Sen. Rand Paul (R-KY) filibustered for nearly 11 hours on the Senate floor yesterday against the proposed renewal of the Patriot Act.

Paul called the law an "unconstitutional intrusion on Americans' privacy" and his speech "underscored deep divisions over the National Security Agency's bulk collection of Americans' phone records," Fox News reported.

On "Hannity" tonight, Paul explained to Andrea Tantaros that the "government has to have a name on a warrant." 

"This is what our founding fathers fought the revolution over," Paul said."The government shouldn't be allowed to have a blanket warrant or a generalized warrant to collect all of our records."

Paul explained that he thinks the violation "over civil liberties is in the collection of the data."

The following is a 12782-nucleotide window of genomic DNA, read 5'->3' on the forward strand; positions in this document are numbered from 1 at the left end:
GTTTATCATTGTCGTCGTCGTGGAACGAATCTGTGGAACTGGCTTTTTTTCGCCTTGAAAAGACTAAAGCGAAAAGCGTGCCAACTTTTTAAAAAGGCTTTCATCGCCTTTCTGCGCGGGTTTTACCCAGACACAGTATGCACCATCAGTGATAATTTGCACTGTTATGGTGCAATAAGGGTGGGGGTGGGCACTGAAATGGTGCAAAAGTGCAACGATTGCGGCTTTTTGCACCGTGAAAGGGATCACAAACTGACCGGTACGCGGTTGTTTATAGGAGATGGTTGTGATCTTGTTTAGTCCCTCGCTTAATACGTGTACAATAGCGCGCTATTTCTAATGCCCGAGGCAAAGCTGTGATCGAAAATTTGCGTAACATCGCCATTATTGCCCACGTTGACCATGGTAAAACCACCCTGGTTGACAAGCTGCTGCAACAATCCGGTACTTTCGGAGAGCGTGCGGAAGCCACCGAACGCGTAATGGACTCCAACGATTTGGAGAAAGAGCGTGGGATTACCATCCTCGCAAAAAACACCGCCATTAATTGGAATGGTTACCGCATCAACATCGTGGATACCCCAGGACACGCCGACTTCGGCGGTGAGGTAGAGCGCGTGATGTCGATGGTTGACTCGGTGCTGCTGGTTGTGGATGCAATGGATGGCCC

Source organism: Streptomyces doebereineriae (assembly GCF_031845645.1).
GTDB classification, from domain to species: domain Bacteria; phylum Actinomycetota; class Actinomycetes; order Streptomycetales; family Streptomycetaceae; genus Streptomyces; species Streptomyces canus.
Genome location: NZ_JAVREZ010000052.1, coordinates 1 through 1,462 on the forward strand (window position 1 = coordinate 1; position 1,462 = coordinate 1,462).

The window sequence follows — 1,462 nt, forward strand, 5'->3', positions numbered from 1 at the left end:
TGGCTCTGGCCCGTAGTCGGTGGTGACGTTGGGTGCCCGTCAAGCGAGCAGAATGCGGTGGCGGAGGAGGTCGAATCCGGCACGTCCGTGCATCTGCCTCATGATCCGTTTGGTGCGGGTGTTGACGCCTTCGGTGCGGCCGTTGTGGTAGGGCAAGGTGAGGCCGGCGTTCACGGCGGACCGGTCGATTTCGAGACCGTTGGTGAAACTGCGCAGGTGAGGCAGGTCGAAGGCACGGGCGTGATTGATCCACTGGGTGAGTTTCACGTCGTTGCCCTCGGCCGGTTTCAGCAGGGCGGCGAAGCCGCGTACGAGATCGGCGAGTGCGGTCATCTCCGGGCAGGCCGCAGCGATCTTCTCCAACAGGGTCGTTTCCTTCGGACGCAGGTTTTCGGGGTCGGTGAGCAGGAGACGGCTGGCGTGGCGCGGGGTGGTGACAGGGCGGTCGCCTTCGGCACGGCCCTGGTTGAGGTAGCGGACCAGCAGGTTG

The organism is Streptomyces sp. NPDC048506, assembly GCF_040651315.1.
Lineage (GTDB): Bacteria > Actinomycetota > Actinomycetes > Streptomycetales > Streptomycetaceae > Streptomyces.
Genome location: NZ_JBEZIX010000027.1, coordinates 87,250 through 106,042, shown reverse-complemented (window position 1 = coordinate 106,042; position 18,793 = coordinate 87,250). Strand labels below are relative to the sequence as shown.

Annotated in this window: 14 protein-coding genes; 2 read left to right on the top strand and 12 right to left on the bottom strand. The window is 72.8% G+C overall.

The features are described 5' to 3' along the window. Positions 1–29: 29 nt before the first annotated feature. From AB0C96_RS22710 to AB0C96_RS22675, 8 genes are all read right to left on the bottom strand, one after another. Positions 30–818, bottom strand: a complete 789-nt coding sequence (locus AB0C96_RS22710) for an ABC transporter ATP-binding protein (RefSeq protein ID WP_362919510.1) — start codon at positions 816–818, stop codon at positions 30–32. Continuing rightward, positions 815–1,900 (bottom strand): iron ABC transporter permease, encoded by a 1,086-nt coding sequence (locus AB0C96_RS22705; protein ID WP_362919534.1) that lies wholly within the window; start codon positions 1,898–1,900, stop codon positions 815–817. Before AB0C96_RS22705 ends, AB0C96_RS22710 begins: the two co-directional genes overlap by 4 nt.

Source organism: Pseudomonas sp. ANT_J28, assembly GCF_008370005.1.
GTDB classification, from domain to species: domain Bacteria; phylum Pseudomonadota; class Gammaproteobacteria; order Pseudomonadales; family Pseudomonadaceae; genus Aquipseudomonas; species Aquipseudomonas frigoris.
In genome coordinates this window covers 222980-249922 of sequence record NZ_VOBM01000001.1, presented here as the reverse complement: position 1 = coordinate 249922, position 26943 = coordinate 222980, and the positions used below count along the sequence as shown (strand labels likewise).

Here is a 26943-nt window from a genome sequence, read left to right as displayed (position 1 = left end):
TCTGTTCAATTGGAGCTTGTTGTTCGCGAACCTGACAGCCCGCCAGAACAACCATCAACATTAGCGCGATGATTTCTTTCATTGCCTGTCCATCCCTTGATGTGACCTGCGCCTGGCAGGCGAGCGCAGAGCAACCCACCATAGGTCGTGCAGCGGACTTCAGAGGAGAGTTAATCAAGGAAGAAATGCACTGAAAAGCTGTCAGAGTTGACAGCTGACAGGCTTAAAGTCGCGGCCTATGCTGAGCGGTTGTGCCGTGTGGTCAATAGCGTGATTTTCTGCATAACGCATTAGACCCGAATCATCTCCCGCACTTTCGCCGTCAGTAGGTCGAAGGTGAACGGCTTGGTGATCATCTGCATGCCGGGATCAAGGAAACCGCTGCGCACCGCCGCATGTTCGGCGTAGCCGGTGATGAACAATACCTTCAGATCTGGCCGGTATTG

He said that he's not "alleging that the people who work at the NSA are bad people, that they have bad motives, [or] that they're unpatriotic." 

"The danger is in letting the government collect so much information and also, the danger is, that the Fourth Amendment, which our founders were very proud of, said that you have to write an individual’s name on the warrant and if you have to write the name Verizon and you collect all the records from the company Verizon—that’s not a very specific way of doing things," Paul explained.

"It’s not very individualized, and you’re not going after people you’re suspicious of, you’re just going after everybody’s records," he remarked. "That's an invasion of privacy."

Watch Paul's full interview in the clip above.


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